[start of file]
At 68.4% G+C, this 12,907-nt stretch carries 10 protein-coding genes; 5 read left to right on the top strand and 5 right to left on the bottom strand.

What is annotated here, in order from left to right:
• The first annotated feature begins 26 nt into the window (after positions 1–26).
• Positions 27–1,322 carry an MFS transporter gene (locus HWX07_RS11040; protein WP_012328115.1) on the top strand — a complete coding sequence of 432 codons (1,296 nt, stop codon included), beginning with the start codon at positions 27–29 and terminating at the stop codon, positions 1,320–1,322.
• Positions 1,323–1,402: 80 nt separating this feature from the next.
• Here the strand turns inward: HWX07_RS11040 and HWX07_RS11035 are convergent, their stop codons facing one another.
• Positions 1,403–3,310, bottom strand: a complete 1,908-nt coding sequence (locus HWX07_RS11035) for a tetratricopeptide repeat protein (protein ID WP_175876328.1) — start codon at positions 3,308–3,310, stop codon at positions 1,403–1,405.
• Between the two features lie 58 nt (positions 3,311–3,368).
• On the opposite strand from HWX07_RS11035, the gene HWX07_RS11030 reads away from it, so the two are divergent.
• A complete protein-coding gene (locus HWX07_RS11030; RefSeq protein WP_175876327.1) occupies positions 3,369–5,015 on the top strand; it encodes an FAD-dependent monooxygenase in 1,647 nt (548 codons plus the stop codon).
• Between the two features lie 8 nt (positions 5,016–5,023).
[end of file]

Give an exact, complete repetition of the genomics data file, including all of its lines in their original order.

At 68.4% G+C, this 12,907-nt stretch carries 10 protein-coding genes; 5 read left to right on the top strand and 5 right to left on the bottom strand.

What is annotated here, in order from left to right:
• The first annotated feature begins 26 nt into the window (after positions 1–26).
• Positions 27–1,322 carry an MFS transporter gene (locus HWX07_RS11040; protein WP_012328115.1) on the top strand — a complete coding sequence of 432 codons (1,296 nt, stop codon included), beginning with the start codon at positions 27–29 and terminating at the stop codon, positions 1,320–1,322.
• Positions 1,323–1,402: 80 nt separating this feature from the next.
• Here the strand turns inward: HWX07_RS11040 and HWX07_RS11035 are convergent, their stop codons facing one another.
• Positions 1,403–3,310, bottom strand: a complete 1,908-nt coding sequence (locus HWX07_RS11035) for a tetratricopeptide repeat protein (protein ID WP_175876328.1) — start codon at positions 3,308–3,310, stop codon at positions 1,403–1,405.
• Between the two features lie 58 nt (positions 3,311–3,368).
• On the opposite strand from HWX07_RS11035, the gene HWX07_RS11030 reads away from it, so the two are divergent.
• A complete protein-coding gene (locus HWX07_RS11030; RefSeq protein WP_175876327.1) occupies positions 3,369–5,015 on the top strand; it encodes an FAD-dependent monooxygenase in 1,647 nt (548 codons plus the stop codon).
• Between the two features lie 8 nt (positions 5,016–5,023).